Tully

Year: 2018
Directed By: Jason Reitman
Cast: Charlize Theron, Mark Duplass, Ron Livingston, Mackenzie Davis

Written by Fiona Underhill

This is going to be a hard review for me to write because I felt this film on a deeply personal level and objectivity is going out of the window. I do think this film will be viewed by those who have experienced motherhood (yes, not parenthood) in a very different way to those who haven’t.

‘Tully’ is director Jason Reitman’s third collaboration with writer Diablo Cody (after ‘Juno’ and ‘Young Adult’) and his second with Charlize Theron (‘Young Adult’). Reitman has been something of an uneven writer-director and usually quite divisive with critics. I have generally been a fan of his work and he does seem to have been particularly successful when teamed with Cody.

Tully follows Marlo (Theron) after the birth of her third child. Her rich brother Craig (Mark Duplass) suggests Marlo and her husband Drew (one of my favourite actors; Ron Livingston) get a ‘night nanny’ – someone to come in at night and help with the baby so the parents can get some rest. This seems a flawed idea to me, if the mother is breast-feeding, but the realism of the situation kind of isn’t the point of the film. Marlo eventually caves and hires Tully (another one of my favourites; Mackenzie Davis) and finds a new lease of life, waking up to a clean kitchen and freshly-baked cupcakes.

Theron has had quite a year; with the successfulAtomic Blonde and the pretty woeful ‘Gringo’. Tully is another physical transformation for her (which led to her Oscar success with ‘Monster’) although I’m not sure how much is prosthetics here. It is an incredible performance, quite apart from the physical side. Theron effectively communicates a mother barely holding it together, despite the pressures from her kids’ school and comparing herself to her perfect brother. I adore Mackenzie Davis. She has given some great performances on TV in ‘Halt & Catch Fire’ and ‘Black Mirror’ (San Junipero) and in rom-coms ‘That Awkward Moment’ and ‘What If’ and she is equally fantastic here. The dynamics between the two women as they form a close bond is at the heart of this film, and they have great chemistry.

All I can say is that the details that Cody and Reitman have captured of motherhood (especially of having a newborn baby) are painfully real and relatable. I cried several times during the film, as Marlo was doused in a juice cup, dealt with tantrums from her older children and examined her postnatal body. The house was recognisable as a real, lived-in house and her relationship with her husband felt  authentic also. It is rare to find a film that you feel speaks to your experience so accurately and for this reason, I was pretty destroyed by the end.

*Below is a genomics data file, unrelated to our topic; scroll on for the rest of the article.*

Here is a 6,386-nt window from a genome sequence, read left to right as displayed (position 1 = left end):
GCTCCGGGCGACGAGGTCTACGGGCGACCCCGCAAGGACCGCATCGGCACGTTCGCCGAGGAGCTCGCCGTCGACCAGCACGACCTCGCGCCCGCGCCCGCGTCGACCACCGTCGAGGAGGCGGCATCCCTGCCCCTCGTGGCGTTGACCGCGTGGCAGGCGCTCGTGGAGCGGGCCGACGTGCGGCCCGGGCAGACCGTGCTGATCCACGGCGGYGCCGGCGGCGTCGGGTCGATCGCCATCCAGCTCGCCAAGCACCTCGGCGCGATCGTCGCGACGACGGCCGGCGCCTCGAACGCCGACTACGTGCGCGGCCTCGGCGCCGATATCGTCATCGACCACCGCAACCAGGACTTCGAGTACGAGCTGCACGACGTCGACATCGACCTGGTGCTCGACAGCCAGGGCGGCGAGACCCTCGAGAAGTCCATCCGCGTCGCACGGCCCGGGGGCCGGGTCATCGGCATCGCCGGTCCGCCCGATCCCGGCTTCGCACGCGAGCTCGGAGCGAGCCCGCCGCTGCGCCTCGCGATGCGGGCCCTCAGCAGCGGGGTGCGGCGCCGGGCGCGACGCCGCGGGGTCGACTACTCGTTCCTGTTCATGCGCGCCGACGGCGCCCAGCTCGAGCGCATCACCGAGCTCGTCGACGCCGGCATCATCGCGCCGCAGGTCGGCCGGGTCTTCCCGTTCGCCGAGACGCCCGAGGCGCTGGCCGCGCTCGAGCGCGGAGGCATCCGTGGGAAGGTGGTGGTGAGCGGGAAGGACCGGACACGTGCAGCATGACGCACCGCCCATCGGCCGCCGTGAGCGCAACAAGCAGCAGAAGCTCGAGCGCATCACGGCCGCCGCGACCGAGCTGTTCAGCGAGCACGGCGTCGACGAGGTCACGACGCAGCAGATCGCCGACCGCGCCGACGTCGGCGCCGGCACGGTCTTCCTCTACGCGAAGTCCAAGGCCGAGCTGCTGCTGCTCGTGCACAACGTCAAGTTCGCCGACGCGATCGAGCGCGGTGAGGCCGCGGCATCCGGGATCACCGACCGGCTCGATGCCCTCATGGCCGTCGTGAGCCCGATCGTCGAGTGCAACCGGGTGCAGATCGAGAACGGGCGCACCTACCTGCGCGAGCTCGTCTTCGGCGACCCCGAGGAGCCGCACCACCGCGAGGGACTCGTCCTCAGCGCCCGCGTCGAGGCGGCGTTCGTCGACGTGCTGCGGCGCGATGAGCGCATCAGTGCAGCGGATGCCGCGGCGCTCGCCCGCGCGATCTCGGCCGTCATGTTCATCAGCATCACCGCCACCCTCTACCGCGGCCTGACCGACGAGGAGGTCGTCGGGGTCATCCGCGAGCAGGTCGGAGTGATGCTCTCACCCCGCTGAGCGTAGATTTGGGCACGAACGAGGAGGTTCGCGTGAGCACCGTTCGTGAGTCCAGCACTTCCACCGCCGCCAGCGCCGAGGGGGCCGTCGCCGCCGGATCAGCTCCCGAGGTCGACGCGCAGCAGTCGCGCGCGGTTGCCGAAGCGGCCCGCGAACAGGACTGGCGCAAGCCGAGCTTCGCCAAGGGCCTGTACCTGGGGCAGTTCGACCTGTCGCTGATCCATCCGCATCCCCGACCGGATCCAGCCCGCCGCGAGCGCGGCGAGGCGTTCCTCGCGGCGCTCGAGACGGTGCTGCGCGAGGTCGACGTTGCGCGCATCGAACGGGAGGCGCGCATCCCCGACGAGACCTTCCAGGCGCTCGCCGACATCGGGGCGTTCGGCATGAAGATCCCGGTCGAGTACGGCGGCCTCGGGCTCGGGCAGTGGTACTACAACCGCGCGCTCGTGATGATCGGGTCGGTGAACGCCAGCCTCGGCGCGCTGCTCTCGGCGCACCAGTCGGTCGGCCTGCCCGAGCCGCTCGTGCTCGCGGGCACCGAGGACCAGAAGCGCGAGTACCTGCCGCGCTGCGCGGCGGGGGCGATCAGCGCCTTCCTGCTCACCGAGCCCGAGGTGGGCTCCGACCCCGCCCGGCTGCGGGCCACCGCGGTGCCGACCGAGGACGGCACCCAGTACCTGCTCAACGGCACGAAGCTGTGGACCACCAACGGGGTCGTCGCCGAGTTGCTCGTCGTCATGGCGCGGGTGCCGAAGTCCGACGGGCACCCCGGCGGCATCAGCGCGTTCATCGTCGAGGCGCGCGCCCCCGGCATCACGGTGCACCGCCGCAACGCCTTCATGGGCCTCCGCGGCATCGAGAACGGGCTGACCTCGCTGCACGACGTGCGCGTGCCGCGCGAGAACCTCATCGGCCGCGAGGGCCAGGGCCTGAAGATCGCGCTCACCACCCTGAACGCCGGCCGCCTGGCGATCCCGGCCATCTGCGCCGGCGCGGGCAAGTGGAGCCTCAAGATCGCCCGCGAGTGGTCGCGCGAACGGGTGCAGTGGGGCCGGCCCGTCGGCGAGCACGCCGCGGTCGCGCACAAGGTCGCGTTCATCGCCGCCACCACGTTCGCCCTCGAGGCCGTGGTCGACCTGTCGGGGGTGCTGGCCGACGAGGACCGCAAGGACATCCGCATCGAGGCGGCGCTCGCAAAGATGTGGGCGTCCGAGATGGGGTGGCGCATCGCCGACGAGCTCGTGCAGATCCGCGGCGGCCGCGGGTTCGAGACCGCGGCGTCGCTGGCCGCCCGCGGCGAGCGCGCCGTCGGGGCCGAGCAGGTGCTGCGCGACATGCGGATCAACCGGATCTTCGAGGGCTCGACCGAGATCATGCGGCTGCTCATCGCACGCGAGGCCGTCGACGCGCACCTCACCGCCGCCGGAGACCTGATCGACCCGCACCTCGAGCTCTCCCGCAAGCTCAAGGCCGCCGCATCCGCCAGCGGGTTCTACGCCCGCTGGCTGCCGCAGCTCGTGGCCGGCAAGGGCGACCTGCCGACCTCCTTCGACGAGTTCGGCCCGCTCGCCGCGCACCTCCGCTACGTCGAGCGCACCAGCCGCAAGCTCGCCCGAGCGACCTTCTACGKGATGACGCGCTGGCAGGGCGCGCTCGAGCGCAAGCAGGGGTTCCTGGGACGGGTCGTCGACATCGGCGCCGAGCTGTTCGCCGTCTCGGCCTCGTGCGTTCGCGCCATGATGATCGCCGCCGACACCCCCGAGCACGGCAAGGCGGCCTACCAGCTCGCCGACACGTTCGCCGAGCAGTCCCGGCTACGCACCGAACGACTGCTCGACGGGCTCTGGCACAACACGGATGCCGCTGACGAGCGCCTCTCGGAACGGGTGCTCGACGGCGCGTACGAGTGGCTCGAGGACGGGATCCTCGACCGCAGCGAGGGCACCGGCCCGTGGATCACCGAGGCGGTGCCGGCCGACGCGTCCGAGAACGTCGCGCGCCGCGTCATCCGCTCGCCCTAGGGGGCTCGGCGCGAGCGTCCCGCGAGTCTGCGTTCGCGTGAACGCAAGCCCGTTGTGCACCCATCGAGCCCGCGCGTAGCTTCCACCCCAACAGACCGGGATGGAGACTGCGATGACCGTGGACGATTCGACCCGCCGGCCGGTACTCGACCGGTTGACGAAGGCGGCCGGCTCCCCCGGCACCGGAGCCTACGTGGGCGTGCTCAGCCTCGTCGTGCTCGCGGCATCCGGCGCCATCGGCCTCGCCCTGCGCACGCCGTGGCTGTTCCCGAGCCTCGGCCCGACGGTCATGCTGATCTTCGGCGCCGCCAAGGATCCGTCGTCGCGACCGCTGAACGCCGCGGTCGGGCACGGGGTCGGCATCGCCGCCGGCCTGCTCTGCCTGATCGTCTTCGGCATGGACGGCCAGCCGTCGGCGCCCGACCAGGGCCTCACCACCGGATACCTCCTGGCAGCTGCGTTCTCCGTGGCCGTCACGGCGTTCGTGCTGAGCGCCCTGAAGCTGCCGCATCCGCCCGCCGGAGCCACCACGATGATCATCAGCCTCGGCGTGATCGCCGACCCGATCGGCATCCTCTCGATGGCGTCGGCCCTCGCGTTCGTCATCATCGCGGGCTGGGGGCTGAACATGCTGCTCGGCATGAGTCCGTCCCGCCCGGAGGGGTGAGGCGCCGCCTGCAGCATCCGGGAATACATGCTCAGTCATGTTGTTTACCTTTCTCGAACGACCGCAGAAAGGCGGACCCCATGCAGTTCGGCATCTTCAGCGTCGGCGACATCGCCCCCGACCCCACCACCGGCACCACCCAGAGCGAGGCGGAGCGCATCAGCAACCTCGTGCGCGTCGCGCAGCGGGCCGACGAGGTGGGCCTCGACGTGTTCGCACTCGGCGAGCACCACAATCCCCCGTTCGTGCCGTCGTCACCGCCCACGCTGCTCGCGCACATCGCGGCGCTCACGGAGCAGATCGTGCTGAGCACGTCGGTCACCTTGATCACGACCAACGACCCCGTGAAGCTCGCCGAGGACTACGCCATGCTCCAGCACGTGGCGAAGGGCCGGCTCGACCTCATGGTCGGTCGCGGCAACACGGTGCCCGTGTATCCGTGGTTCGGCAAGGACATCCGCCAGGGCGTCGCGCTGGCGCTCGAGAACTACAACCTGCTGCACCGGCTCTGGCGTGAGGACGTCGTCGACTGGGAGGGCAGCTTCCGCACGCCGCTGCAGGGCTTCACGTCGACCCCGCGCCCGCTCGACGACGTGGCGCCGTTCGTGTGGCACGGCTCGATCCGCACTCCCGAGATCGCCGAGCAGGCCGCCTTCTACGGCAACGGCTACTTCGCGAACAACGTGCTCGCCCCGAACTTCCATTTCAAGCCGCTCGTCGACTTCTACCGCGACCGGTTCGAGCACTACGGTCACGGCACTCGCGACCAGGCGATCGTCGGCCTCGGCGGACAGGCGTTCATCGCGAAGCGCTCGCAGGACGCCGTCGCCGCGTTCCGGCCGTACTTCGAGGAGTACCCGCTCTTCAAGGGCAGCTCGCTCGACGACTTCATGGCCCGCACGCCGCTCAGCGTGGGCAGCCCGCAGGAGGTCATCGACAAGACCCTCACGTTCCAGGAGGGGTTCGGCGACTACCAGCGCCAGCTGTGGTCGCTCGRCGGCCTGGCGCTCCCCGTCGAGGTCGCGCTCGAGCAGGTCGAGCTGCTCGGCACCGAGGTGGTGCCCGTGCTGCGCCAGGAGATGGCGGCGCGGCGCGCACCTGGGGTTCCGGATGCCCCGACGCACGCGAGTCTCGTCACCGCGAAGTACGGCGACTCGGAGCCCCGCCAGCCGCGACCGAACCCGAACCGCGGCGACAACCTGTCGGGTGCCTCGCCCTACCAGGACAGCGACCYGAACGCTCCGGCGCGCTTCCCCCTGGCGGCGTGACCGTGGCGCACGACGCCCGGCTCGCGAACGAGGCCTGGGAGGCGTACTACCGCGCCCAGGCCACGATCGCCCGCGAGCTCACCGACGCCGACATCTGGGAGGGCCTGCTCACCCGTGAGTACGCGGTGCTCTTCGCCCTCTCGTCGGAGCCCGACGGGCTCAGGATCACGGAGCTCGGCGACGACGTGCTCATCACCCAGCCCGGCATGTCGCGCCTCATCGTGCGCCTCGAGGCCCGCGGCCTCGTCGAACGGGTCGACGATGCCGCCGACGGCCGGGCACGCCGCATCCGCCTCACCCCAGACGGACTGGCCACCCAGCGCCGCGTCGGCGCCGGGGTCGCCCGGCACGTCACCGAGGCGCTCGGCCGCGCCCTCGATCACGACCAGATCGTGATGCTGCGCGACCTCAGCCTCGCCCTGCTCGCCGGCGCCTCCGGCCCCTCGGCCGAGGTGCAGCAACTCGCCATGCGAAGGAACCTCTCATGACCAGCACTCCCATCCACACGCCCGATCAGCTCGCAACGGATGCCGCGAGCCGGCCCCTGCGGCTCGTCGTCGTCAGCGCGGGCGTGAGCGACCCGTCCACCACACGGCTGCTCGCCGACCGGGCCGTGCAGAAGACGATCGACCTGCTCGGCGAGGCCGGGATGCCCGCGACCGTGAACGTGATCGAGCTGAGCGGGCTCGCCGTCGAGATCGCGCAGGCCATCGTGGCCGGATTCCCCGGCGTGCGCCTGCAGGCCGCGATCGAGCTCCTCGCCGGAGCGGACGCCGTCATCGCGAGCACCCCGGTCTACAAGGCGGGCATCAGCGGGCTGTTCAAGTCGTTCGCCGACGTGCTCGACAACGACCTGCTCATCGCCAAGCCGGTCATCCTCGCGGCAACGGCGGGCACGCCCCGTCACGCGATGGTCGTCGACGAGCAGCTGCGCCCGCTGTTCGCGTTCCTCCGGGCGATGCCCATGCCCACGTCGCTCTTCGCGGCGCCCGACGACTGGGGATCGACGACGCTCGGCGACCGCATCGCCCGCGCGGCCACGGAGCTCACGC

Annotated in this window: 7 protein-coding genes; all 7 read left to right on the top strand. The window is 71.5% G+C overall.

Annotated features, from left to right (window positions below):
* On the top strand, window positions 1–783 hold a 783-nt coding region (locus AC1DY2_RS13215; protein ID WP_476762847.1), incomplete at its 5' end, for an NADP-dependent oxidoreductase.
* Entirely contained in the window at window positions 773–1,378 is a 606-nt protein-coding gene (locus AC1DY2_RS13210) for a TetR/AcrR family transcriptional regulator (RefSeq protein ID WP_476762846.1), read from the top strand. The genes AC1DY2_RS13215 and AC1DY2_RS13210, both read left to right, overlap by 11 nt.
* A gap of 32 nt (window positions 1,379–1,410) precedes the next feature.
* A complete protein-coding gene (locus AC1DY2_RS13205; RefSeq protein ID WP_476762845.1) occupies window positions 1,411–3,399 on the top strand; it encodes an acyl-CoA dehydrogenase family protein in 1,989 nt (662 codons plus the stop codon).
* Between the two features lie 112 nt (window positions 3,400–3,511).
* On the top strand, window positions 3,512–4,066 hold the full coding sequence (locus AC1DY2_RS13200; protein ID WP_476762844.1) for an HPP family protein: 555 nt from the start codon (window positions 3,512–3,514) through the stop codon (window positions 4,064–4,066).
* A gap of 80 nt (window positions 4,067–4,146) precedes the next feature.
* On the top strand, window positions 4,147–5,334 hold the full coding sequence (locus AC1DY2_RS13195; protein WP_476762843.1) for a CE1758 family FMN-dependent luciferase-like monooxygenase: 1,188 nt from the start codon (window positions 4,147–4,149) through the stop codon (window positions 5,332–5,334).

The plot does not go in a predictable direction, for a film dealing with a young, attractive nanny coming into the home of a older couple. Despite managing to avoid all Infinity War spoilers before seeing it, I did have ‘Tully’ spoiled for me on Twitter and this did affect my experience of watching the film. The ending will not be to everyone’s taste and I can also see people having an issue with the depiction of mental health in the film. However, there are not many films that have touched on the madness-inducing exhaustion of having a newborn or on postnatal depression – topics that it’s important we discuss as a society.

It’s difficult to say much more about this film without spoiling it and I do recommend that you go in knowing as little as possible. As I have said, I believe you will find this a very different experience depending on how much you can relate to Marlo. For me, it was an extremely well written and well acted film that spoke to me on a deeply personal level. But, I can fully understand other people not getting the same things from it. I also think the ending will prove controversial and will colour your view of the film as a whole. Definitely worth seeing, so you can make up your own mind!

FIONA’S RATING:

4

 

Advertisements

Charlize Theron Meets Her Nanny In ‘Tully’ Teaser Trailer

“Marlo, a mother of three including a newborn, is gifted a night nanny by her brother. Hesitant to the extravagance at first, Marlo comes to form a unique bond with the thoughtful, surprising, and sometimes challenging young nanny named Tully.”

Directed By: Jason Reitman